Star Trek’s best wedding episode “You Are Cordially Invited” is even better – and sadder – when viewed in the context of Star Trek: Deep Space Nine season 6. The wedding of Lt. Commander Worf (Michael Dorn) and Jadzia Dax takes place just after Deep Space Nine was retaken from the Dominion. It’s a joyous celebration of home and the relationships between the entire DS9 crew that is also an incredibly touching and very funny wedding comedy. The unconventional Klingon wedding traditions are mined for laughs, but there’s a tenderness at the heart of “You Are Cordially Invited” that becomes melancholic on rewatching it after Dax’s tragic death in the season 6 finale.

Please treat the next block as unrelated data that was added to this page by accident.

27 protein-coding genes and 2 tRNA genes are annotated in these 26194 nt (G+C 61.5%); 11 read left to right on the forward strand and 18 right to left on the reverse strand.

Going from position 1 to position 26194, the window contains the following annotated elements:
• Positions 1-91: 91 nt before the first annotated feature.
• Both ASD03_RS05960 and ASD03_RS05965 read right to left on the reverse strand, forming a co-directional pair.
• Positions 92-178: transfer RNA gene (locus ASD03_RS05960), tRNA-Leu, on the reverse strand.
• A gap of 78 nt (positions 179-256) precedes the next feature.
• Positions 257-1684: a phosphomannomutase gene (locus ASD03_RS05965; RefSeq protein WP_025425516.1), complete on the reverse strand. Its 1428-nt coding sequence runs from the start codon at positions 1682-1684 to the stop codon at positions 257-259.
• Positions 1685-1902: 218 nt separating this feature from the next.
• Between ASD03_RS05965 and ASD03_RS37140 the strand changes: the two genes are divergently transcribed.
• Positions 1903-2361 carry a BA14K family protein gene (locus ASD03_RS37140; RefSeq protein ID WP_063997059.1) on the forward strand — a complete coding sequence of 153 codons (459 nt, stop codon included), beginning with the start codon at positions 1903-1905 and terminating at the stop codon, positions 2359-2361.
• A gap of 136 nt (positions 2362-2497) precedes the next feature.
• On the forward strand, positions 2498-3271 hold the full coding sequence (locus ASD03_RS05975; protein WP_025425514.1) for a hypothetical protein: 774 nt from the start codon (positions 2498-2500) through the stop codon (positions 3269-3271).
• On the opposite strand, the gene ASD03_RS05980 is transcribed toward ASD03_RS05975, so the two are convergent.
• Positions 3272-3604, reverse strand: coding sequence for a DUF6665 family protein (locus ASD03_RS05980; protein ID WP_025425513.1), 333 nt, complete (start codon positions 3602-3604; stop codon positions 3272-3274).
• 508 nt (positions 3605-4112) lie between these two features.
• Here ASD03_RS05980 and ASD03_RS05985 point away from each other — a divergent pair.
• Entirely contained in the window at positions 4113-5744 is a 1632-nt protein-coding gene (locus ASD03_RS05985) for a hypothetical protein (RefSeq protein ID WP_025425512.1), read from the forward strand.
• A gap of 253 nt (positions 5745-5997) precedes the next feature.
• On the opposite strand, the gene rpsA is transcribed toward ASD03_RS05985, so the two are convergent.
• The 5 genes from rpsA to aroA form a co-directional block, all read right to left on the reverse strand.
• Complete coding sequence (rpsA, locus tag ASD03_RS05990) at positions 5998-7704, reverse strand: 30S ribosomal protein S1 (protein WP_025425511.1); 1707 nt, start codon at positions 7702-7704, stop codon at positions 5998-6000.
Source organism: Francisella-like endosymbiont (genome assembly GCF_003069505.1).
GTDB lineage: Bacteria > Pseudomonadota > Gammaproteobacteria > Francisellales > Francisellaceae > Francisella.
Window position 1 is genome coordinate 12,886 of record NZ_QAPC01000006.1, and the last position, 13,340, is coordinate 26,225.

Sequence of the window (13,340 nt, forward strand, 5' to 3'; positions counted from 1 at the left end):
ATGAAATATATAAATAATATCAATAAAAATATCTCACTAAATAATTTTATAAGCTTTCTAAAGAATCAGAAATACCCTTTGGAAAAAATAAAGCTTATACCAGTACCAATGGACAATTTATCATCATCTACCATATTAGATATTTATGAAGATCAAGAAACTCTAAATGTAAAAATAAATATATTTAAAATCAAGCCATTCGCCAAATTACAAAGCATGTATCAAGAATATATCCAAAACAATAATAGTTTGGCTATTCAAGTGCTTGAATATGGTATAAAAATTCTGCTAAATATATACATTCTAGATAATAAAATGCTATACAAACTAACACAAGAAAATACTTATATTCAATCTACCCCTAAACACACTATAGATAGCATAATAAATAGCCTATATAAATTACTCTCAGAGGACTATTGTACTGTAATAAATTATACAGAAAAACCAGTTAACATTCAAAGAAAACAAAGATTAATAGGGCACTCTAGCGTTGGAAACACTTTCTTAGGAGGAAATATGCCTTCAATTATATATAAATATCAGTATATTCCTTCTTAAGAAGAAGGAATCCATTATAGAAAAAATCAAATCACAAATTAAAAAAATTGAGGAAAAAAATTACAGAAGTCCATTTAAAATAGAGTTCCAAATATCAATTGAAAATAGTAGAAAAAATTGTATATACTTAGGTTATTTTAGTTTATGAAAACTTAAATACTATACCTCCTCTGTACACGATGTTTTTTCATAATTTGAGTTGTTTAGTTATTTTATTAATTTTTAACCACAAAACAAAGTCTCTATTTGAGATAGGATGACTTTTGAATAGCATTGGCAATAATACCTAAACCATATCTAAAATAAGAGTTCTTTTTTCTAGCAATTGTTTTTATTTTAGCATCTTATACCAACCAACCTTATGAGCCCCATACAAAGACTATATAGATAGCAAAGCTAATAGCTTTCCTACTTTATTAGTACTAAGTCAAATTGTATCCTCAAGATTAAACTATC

13 It’s Only A Paper Moon
“The Siege of AR-558” rightly gets plaudits for its portrayal of the grim realities of warfare, but the episode’s spiritual sequel, “It’s Only a Paper Moon” is even more affecting in how it looks at post-traumatic stress. It’s a perfect example of how Star Trek: Deep Space Nine used franchise tropes like the holodeck episode to do something completely new. Ensign Nog embraces his Ferengi side by throwing himself into helping Vic Fontaine (James Darren) run his holographic nightclub. By turning his back on Starfleet and reality itself, Nog doesn’t have to confront the horrors he’s experienced during the Dominion War. It’s a great example of how DS9 excelled at melding high-concept sci-fi with emotional drama.
12 Sacrifice of Angels